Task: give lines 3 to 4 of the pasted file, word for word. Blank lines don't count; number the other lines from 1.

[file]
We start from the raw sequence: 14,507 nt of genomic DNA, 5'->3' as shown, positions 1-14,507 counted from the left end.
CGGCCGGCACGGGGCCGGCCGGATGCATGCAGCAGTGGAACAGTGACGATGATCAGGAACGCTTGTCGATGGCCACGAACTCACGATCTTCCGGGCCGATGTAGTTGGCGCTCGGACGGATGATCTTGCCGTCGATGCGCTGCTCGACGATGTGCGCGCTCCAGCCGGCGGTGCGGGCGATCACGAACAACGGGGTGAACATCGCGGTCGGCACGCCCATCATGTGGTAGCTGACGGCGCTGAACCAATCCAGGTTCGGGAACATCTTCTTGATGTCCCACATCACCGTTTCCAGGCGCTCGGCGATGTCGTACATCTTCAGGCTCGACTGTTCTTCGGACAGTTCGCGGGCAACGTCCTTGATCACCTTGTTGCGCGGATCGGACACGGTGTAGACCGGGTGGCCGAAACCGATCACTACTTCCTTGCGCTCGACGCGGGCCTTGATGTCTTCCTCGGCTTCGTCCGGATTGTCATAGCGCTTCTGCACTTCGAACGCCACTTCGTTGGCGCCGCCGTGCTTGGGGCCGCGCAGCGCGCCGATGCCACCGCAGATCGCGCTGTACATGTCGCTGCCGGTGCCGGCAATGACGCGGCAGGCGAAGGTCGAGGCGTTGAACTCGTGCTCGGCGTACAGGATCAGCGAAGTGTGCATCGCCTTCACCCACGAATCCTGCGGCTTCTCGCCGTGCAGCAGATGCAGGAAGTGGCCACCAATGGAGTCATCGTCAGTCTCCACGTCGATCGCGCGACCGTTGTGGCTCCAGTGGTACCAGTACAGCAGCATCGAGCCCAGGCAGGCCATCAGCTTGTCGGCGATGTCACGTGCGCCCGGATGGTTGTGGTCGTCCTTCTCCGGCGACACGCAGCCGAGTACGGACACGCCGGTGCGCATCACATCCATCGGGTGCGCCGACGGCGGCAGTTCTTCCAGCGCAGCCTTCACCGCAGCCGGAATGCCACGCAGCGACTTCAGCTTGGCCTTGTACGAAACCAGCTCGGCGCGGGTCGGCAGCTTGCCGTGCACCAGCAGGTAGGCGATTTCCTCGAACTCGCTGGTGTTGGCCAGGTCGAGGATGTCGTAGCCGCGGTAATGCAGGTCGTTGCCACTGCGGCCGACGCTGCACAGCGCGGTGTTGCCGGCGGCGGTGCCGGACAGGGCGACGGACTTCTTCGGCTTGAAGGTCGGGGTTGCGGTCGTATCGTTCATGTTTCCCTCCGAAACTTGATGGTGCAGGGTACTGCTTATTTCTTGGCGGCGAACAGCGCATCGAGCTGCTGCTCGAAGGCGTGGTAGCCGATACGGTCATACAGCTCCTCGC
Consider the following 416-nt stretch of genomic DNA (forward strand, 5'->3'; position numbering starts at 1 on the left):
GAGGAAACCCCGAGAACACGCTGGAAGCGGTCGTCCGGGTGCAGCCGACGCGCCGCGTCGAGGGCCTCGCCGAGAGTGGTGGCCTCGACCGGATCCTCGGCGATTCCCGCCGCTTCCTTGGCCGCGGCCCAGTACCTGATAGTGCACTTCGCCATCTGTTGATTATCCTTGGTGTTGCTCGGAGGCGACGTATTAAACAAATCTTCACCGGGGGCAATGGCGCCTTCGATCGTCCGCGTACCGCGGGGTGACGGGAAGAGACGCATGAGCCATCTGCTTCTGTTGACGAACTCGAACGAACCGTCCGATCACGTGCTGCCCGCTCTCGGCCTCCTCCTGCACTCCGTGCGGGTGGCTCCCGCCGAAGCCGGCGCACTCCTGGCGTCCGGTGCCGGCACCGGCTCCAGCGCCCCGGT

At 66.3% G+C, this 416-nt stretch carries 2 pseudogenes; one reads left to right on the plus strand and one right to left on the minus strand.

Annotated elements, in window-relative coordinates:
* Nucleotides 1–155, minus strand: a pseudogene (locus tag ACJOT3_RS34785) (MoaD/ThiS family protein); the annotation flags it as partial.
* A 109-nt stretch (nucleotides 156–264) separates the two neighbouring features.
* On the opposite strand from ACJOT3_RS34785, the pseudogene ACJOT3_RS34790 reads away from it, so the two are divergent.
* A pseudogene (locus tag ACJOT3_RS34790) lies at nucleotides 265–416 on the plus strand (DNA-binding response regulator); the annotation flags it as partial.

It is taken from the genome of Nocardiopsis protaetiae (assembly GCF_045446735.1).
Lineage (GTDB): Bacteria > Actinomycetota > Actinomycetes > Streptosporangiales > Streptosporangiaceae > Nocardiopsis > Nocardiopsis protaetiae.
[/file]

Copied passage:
Consider the following 416-nt stretch of genomic DNA (forward strand, 5'->3'; position numbering starts at 1 on the left):
GAGGAAACCCCGAGAACACGCTGGAAGCGGTCGTCCGGGTGCAGCCGACGCGCCGCGTCGAGGGCCTCGCCGAGAGTGGTGGCCTCGACCGGATCCTCGGCGATTCCCGCCGCTTCCTTGGCCGCGGCCCAGTACCTGATAGTGCACTTCGCCATCTGTTGATTATCCTTGGTGTTGCTCGGAGGCGACGTATTAAACAAATCTTCACCGGGGGCAATGGCGCCTTCGATCGTCCGCGTACCGCGGGGTGACGGGAAGAGACGCATGAGCCATCTGCTTCTGTTGACGAACTCGAACGAACCGTCCGATCACGTGCTGCCCGCTCTCGGCCTCCTCCTGCACTCCGTGCGGGTGGCTCCCGCCGAAGCCGGCGCACTCCTGGCGTCCGGTGCCGGCACCGGCTCCAGCGCCCCGGT